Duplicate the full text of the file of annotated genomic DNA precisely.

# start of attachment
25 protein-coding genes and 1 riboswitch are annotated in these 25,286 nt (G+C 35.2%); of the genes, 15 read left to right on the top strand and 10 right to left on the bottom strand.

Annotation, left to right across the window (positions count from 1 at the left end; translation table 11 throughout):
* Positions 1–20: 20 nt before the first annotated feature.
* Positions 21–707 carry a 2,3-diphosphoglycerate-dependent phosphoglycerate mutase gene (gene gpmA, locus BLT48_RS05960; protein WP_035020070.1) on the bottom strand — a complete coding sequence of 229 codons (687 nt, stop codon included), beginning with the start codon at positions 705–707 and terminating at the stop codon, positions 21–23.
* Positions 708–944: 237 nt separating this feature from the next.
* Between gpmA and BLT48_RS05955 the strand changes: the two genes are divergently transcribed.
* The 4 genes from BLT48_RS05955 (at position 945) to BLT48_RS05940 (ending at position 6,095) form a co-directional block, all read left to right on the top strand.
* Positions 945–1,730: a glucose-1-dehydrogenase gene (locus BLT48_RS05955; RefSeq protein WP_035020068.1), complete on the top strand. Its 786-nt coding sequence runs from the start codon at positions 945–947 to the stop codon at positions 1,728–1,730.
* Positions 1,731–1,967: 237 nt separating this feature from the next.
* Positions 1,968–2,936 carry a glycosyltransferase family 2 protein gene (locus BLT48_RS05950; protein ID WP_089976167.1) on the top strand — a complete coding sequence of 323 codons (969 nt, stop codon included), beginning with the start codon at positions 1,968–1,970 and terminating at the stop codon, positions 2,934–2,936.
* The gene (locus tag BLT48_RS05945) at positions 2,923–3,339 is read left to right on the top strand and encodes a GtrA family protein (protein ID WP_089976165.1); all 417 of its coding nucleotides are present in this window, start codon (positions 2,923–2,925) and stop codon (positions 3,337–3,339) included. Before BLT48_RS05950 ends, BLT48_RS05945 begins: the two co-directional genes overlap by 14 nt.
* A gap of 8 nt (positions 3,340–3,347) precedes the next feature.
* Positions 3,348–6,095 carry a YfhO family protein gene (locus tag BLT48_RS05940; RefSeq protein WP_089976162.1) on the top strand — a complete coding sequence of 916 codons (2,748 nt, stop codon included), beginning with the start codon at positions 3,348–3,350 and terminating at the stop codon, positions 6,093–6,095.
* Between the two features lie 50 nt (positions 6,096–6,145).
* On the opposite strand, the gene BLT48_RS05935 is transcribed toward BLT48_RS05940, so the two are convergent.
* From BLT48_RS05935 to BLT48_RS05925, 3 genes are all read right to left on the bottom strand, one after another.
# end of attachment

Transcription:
25 protein-coding genes and 1 riboswitch are annotated in these 25,286 nt (G+C 35.2%); of the genes, 15 read left to right on the top strand and 10 right to left on the bottom strand.

Annotation, left to right across the window (positions count from 1 at the left end; translation table 11 throughout):
* Positions 1–20: 20 nt before the first annotated feature.
* Positions 21–707 carry a 2,3-diphosphoglycerate-dependent phosphoglycerate mutase gene (gene gpmA, locus BLT48_RS05960; protein WP_035020070.1) on the bottom strand — a complete coding sequence of 229 codons (687 nt, stop codon included), beginning with the start codon at positions 705–707 and terminating at the stop codon, positions 21–23.
* Positions 708–944: 237 nt separating this feature from the next.
* Between gpmA and BLT48_RS05955 the strand changes: the two genes are divergently transcribed.
* The 4 genes from BLT48_RS05955 (at position 945) to BLT48_RS05940 (ending at position 6,095) form a co-directional block, all read left to right on the top strand.
* Positions 945–1,730: a glucose-1-dehydrogenase gene (locus BLT48_RS05955; RefSeq protein WP_035020068.1), complete on the top strand. Its 786-nt coding sequence runs from the start codon at positions 945–947 to the stop codon at positions 1,728–1,730.
* Positions 1,731–1,967: 237 nt separating this feature from the next.
* Positions 1,968–2,936 carry a glycosyltransferase family 2 protein gene (locus BLT48_RS05950; protein ID WP_089976167.1) on the top strand — a complete coding sequence of 323 codons (969 nt, stop codon included), beginning with the start codon at positions 1,968–1,970 and terminating at the stop codon, positions 2,934–2,936.
* The gene (locus tag BLT48_RS05945) at positions 2,923–3,339 is read left to right on the top strand and encodes a GtrA family protein (protein ID WP_089976165.1); all 417 of its coding nucleotides are present in this window, start codon (positions 2,923–2,925) and stop codon (positions 3,337–3,339) included. Before BLT48_RS05950 ends, BLT48_RS05945 begins: the two co-directional genes overlap by 14 nt.
* A gap of 8 nt (positions 3,340–3,347) precedes the next feature.
* Positions 3,348–6,095 carry a YfhO family protein gene (locus tag BLT48_RS05940; RefSeq protein WP_089976162.1) on the top strand — a complete coding sequence of 916 codons (2,748 nt, stop codon included), beginning with the start codon at positions 3,348–3,350 and terminating at the stop codon, positions 6,093–6,095.
* Between the two features lie 50 nt (positions 6,096–6,145).
* On the opposite strand, the gene BLT48_RS05935 is transcribed toward BLT48_RS05940, so the two are convergent.
* From BLT48_RS05935 to BLT48_RS05925, 3 genes are all read right to left on the bottom strand, one after another.